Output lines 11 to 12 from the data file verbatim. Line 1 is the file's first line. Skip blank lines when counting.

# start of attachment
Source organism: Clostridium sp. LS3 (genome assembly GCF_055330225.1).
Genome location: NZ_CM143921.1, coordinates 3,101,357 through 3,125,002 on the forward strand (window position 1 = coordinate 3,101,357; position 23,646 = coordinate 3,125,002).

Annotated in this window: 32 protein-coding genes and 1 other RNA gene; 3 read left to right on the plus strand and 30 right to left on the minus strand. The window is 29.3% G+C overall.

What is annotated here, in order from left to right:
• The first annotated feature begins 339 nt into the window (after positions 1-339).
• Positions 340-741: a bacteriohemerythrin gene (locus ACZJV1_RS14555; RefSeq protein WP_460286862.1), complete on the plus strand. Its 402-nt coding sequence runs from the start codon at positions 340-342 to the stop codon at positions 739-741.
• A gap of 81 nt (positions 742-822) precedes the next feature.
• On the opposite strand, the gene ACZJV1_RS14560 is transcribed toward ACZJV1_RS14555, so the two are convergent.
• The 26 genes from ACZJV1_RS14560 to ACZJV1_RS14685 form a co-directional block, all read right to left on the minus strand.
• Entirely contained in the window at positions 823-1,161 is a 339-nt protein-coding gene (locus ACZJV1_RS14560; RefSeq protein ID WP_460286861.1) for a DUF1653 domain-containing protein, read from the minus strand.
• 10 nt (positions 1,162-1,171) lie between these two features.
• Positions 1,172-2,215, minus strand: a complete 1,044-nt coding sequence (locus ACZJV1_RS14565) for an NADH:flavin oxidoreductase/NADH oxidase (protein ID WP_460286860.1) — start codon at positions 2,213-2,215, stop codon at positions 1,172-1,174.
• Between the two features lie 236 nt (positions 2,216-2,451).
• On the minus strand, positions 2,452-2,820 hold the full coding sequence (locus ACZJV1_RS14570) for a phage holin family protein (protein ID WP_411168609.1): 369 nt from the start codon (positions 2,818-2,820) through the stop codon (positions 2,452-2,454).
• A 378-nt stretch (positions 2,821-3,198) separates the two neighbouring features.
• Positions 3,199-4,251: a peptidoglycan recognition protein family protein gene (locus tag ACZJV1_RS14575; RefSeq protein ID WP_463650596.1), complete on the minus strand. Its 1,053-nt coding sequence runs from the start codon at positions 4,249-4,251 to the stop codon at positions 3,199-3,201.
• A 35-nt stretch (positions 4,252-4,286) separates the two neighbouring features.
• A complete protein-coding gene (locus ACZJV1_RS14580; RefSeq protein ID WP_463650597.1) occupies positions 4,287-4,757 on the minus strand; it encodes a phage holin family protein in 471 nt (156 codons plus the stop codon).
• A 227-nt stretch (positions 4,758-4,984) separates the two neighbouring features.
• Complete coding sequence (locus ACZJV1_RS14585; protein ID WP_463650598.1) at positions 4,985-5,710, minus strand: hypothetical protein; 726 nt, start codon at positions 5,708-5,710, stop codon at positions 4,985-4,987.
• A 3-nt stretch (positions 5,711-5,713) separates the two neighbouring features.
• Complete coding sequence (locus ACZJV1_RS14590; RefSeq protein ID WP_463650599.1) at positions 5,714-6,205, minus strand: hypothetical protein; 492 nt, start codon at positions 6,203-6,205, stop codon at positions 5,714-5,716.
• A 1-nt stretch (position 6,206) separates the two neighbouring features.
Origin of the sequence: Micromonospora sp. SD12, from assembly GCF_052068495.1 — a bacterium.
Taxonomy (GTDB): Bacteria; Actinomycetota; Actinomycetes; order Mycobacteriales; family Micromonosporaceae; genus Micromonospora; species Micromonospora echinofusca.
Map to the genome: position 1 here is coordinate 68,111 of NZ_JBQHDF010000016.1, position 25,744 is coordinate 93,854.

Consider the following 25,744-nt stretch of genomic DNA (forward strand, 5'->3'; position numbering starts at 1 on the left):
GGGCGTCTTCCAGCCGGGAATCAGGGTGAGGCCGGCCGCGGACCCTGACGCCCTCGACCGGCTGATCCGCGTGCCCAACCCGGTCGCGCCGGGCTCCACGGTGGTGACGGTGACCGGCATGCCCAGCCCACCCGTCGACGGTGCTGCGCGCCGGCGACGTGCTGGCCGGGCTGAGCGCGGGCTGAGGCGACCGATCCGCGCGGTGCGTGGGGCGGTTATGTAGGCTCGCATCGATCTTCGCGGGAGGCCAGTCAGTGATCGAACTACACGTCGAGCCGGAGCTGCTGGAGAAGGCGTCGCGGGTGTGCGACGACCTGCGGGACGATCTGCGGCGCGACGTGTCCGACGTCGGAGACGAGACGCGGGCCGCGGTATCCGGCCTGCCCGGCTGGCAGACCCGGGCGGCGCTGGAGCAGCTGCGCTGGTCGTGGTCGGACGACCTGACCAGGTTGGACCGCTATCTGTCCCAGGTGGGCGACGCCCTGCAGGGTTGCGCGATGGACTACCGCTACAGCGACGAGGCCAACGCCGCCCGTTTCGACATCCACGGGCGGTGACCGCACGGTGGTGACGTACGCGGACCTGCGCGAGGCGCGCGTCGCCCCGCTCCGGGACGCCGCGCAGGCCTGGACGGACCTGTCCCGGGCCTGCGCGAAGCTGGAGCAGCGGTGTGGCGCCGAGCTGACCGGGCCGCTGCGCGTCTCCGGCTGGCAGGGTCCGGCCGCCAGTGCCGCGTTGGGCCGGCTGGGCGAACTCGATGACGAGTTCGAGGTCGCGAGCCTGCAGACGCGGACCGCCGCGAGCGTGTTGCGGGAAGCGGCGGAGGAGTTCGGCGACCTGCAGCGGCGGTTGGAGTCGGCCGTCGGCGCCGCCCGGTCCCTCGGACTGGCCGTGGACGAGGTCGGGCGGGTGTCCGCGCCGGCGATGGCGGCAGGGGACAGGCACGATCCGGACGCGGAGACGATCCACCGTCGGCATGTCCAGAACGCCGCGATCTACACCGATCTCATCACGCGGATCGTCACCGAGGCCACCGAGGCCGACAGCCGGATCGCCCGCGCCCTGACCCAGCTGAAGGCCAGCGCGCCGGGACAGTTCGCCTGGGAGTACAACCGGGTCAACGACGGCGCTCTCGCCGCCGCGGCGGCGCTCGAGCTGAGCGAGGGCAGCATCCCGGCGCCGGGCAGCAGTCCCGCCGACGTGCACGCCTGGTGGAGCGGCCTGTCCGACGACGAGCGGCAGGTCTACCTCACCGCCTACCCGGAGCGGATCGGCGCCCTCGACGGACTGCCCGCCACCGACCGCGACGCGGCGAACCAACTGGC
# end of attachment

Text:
• 10 nt (positions 1,162-1,171) lie between these two features.
• Positions 1,172-2,215, minus strand: a complete 1,044-nt coding sequence (locus ACZJV1_RS14565) for an NADH:flavin oxidoreductase/NADH oxidase (protein ID WP_460286860.1) — start codon at positions 2,213-2,215, stop codon at positions 1,172-1,174.